SBP of at least 100–110 mm Hg is recommended by the Brain Trauma Foundation.14 Patients with neurogenic shock require a higher MAP target for spinal cord perfusion.4749 Norepinephrine will increase afterload and inotropy, while phenylephrine will improve vascular tone and can be used in patients who are not bradycardic.


Hypertension is common as the body attempts to autoregulate. A rapid decrease in blood pressure is not advised. Levels less than 180/100 mm Hg are recommended (target 140–180/70–100 mm Hg), and lower target levels do not improve outcomes. Options for blood pressure management include nicardipine (bolus and infusion) and labetalol.2, 14, 43

Hyperosmolar Therapy

This reduces ICP and improve cerebral blood flow.2, 7, 14, 5058 These agents should be used with signs of increased ICP, pupillary change, a decrease in GCS ≥2 points, or posturing.2, 7, 14, 43, 50 For ICP reduction, a 2015 meta-analysis finds no difference in neurologic outcome or mortality between mannitol and HTS.50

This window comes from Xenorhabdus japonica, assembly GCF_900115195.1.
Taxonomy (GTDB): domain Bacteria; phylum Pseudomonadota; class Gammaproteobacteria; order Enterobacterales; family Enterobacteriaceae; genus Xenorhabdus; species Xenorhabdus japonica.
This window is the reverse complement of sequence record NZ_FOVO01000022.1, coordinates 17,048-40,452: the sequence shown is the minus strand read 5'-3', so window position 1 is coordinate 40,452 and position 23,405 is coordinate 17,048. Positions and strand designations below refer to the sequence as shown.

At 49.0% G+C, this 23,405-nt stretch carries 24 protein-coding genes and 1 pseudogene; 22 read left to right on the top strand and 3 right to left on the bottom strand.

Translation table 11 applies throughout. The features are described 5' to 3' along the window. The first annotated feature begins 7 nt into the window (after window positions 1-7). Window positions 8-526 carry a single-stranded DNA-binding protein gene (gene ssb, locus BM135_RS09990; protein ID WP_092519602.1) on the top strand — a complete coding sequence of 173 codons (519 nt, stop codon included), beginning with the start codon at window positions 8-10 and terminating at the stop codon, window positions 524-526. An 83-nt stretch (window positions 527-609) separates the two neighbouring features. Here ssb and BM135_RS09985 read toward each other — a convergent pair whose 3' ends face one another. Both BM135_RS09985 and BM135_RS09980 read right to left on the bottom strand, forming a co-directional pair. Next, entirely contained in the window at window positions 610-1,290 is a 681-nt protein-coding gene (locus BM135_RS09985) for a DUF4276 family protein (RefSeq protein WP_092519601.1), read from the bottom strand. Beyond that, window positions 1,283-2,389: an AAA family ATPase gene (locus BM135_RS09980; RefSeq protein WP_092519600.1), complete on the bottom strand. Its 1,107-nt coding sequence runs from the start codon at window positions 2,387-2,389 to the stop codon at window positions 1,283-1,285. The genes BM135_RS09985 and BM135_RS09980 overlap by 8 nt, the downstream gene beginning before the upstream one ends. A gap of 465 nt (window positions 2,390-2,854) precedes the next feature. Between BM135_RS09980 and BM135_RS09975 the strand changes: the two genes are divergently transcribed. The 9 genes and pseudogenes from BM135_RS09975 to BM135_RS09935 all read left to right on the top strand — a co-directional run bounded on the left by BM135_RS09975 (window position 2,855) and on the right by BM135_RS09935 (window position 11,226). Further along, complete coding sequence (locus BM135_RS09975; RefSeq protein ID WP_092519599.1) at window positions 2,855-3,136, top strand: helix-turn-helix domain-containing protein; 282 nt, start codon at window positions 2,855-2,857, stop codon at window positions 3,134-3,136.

Administered as a 20% solution, 0.25–1 g/kg IV over 5 minutes. Mannitol deforms RBCs and decreases blood viscosity. The blood–brain barrier should be intact if using mannitol. If not intact, mannitol will worsen outcomes. Following mannitol, rebound increases in ICP may occur. However, mannitol can result in significant diuresis and hypotension. Fluids should be provided and a Foley catheter placed to monitor mannitol’s diuretic effect.2, 14, 43, 5058


Concentrations range from 2% to 23.4%, which also improves cerebral blood flow and reduces brain water content. The most common solution is 3% HTS 250 mL over 10 minutes (23.4% 30 mL can be used through central line). In patients with hypotension, HTS can improve blood pressure as a volume expander. Risk of rebound ICP is less with HTS. Hyperchloremic metabolic acidosis is the most common side effect.2, 14, 43, 5058